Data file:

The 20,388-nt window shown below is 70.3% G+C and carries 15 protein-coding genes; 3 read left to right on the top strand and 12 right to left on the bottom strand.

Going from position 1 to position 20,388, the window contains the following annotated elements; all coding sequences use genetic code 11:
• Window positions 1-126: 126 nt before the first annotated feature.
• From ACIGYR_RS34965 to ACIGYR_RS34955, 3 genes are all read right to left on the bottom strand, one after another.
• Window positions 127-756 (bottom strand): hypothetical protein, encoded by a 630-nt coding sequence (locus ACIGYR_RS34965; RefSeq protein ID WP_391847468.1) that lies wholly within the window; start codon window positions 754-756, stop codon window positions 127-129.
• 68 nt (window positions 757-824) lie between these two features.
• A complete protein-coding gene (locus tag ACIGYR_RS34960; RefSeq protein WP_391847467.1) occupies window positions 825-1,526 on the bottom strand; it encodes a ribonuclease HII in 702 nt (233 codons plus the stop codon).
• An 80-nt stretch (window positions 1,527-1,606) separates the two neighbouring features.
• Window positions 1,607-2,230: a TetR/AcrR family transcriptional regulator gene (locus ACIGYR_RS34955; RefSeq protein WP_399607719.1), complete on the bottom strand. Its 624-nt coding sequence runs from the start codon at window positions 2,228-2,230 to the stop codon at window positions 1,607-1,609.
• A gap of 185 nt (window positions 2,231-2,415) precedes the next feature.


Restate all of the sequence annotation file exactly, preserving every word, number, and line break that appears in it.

The 20,388-nt window shown below is 70.3% G+C and carries 15 protein-coding genes; 3 read left to right on the top strand and 12 right to left on the bottom strand.

Going from position 1 to position 20,388, the window contains the following annotated elements; all coding sequences use genetic code 11:
• Window positions 1-126: 126 nt before the first annotated feature.
• From ACIGYR_RS34965 to ACIGYR_RS34955, 3 genes are all read right to left on the bottom strand, one after another.
• Window positions 127-756 (bottom strand): hypothetical protein, encoded by a 630-nt coding sequence (locus ACIGYR_RS34965; RefSeq protein ID WP_391847468.1) that lies wholly within the window; start codon window positions 754-756, stop codon window positions 127-129.
• 68 nt (window positions 757-824) lie between these two features.
• A complete protein-coding gene (locus tag ACIGYR_RS34960; RefSeq protein WP_391847467.1) occupies window positions 825-1,526 on the bottom strand; it encodes a ribonuclease HII in 702 nt (233 codons plus the stop codon).
• An 80-nt stretch (window positions 1,527-1,606) separates the two neighbouring features.
• Window positions 1,607-2,230: a TetR/AcrR family transcriptional regulator gene (locus ACIGYR_RS34955; RefSeq protein WP_399607719.1), complete on the bottom strand. Its 624-nt coding sequence runs from the start codon at window positions 2,228-2,230 to the stop codon at window positions 1,607-1,609.
• A gap of 185 nt (window positions 2,231-2,415) precedes the next feature.